Unlike medical school, there are no prerequisites for law school so selecting a major can be particularly hard. In fact, The American Bar Association itself does not advocate any undergraduate majors or group of courses to get ready for a legal education.
Pick a major with a higher degree of law school approval. Think about majoring in philosophy, economics or journalism, in a recent review of information from the Law School Admissions Council (LSAC) those majors have a high rate of acceptance.
Think twice about prelaw. While the name seems to propose that it would be a good path to follow on your way to law school, not every person concurs. Make sure to notice how much of the coursework in the prelaw program at the school you’re considering appears related to the work you’ll do in law school.
Undergraduate majors that entail plenty of reading and stress critical thinking offer good fundamentals for law school.
Focus on your GPA.
Getting the finest achievable grades is essential for a strong law school application. Whatever major you choose, focus on excelling in all of your classes. The median GPA for law school acceptance is 3.42. Higher tier schools have much more meticulous requirements. For example, the median GPA for acceptance to Yale Law School is 3.9; Harvard is 3.89 and Stanford 3.85.
Start strong. Since a good GPA is so vital, plan to work on your grades right away. Attend classes regularly, set aside sufficient time to read and study and if you need help and work with a tutor. GPA isn’t the only concern for law school acceptance, but it’s particularly important and should be your key focus during your undergraduate years.
Integrate extracurricular activities.
While good grades are essential, you want to present yourself as a well-formed candidate, so plan to get involved in some supplementary activities.
Admissions committees will want to know how long you have been involved in each activity and what significant contributions you’ve made. If you wait until senior year to join a group, it may be seen as a move you’re making simply to increase your chances of acceptance rather than an involvement that came from a genuine passion or interest.
Limit the number of groups you join. The strength of your association is much more important than the amount of activities in which you are engaged.
Investigate all of your options–affinity clubs, intramural sports, service organizations–then commit to two or three that you truly connect with.
Keep record of your hours of involvement because the applications often ask you to detail how many hours you spent on each activity per week.
Consider bigger, more established organizations. Many prominent organizations, like UNICEF and Habitat for Humanity, have college chapters on campuses all over the country.
Take on a part in student government or on a school publication (newspaper or journal). These are seen as highly significant by law school admission’s committees.
Secure a leadership role. Whatever organization you decide to become involved in, be sure to take a leadership role. It’s important that you be seen as an important person who can take charge, manage various responsibilities and people and get results.
Take an internship.
Working as an intern can help familiarize you with time in a law firm or other pertinent business, give you precious skills and introduce you to professionals whose counsel and guidance can help you.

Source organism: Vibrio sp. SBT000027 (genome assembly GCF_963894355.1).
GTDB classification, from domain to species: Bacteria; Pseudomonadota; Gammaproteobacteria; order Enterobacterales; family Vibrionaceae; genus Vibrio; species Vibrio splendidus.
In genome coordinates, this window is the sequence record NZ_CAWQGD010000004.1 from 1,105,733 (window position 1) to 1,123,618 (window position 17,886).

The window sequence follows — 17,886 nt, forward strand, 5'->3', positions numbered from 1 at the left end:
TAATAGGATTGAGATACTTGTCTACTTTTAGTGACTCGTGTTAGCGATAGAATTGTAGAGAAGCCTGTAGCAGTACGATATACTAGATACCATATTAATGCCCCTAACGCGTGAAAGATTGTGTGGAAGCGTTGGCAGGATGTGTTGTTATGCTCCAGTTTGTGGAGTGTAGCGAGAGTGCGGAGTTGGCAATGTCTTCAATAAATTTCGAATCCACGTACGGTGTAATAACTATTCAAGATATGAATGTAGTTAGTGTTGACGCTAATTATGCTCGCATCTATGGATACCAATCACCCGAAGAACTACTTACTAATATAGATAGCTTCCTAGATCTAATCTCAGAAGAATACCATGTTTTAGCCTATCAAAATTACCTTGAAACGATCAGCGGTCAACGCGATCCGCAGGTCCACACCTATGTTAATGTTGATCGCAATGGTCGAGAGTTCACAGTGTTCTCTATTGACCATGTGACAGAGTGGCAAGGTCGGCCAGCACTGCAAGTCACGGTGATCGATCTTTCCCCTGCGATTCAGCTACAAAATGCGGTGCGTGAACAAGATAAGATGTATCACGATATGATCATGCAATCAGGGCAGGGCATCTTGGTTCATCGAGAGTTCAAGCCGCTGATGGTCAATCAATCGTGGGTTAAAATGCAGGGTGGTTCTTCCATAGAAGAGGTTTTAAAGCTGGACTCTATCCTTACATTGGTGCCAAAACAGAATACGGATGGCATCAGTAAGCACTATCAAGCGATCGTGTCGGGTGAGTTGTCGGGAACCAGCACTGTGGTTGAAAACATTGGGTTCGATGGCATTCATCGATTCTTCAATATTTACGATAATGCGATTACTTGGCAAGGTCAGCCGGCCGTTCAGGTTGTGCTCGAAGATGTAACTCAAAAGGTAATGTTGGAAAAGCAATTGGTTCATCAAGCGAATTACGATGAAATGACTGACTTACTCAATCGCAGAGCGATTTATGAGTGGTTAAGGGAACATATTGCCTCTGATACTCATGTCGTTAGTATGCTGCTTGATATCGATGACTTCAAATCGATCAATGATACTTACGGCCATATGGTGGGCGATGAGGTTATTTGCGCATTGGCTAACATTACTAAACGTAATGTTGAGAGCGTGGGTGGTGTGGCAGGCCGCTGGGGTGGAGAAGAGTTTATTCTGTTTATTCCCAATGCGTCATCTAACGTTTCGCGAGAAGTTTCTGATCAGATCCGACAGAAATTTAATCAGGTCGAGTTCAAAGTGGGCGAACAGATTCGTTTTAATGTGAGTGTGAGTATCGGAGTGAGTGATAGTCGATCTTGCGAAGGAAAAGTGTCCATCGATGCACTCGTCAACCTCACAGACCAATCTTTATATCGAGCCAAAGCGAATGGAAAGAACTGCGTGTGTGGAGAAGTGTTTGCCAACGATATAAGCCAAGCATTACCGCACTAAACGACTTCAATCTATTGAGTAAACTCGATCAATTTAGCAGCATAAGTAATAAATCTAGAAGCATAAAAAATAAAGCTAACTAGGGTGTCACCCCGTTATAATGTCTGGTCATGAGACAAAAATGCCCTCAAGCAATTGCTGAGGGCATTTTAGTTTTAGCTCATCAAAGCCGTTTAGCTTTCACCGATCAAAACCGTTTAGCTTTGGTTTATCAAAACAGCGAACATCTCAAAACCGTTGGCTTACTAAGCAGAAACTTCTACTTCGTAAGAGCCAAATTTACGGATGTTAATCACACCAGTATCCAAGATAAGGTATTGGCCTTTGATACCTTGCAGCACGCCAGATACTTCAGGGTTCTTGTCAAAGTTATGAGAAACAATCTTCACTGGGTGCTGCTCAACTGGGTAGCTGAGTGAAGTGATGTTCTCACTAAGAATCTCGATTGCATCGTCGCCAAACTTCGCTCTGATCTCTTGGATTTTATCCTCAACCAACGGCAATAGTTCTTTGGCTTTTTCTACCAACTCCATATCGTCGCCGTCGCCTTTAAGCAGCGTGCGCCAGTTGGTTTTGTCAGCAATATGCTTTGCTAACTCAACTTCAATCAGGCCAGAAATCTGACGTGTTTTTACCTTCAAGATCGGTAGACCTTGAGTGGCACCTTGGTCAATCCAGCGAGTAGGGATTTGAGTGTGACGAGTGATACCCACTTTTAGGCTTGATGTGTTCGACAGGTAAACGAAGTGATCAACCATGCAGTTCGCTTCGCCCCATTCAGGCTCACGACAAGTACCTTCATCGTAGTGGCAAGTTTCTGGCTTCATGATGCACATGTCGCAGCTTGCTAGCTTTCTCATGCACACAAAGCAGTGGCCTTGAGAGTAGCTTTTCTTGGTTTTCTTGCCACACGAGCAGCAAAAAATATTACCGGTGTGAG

Look for internships in related fields such as government, community activism or journalism. A law firm internship may sound huge, however if all you did were diminutive tasks it wouldn’t give you much to speak about on your applications. Search for internships online or at your school. There a great number of sites that list internship openings and the career guidance office at your university should also have listings that you can use.
Plan ahead. Internship places fill fast. Submit an application for summer positions in the winter; submit applications for fall and spring term positions at least one semester in advance.
Mind the timeline.
If there’s one bit of advice that worth attention when it comes to getting into law school, it’s the importance of preparation. Not only must you be considering your grades, activities and internships from the start of your college career, you must also be reflecting on the multiple requirements and targets of the law school application process.
According to Assistant Dean for Admissions and Financial Aid at UCLA School of Law Rob Schwartz, “It’s best to start thinking about getting recommendations and preparing for the LSAT at least a year in advance and preferably even as much as two years in advance because the recommendations are a very critical part of the admissions process….”
Take the LSAT before time. For a fall admission, plan to take the LSAT by December of the previous year. If you think you may want to take the exam more than once, make your initial testing date in June or October.
Create Any Necessary Accounts
Set up a Law School Admission Council (LSAC) account.
LSAC is the group that oversees the Law School Admissions Test (LSAT), which you must take to gain acceptance into law school. You’ll create a user name and password for your LSAC account and then enter basic details about yourself. You’ll continue to update information here as you progress through the admissions process.
Access your LSAC account to view reminders about vital application and registration deadlines, learn more about the LSAT, buy test prep materials, register for the exam and collect your tests scores early.
Use LSAC’s Credential Assembly Service.
Once you create your LSAC account, you will also have access to the organization’s Credential Assembly Service (CAS). This service facilitates, simplifies and streamlines the process of applying to law schools by creating a report that summarizes your undergraduate effort and combines all of your documents with your LSAT score and writing sample. They then mail the report to the law schools to which you apply.
Using CAS is straightforward; once you have your LSAC account set up; it’s only a matter of submitting the proper documents and paying a fee.
- Make sure there is a reportable LSAT score in your LSAC file.
- Provide details about the schools you attended to LSAC
- Make sure all required transcripts are sent to LSAC
- Be sure that all required letters of recommendation and evaluations are sent to LSAC
- Pay the charge for your account, which will stay active for five years.
Take the LSAT
Register for LSAT.
The Law School Admission Test (LSAT) is a half-day, uniform test designed to determine reading comprehension, critical-thinking and reasoning skills and analytical capability. The test is put forward four times a year (February, June, October, December) at nominated testing centers world-wide. The test takes half a day to complete and consists of five 35-minute sections of multiple-choice question and a 35-minute timed writing section. Register online using your LSAC account; you can also register by phone or through a mail-in registration form.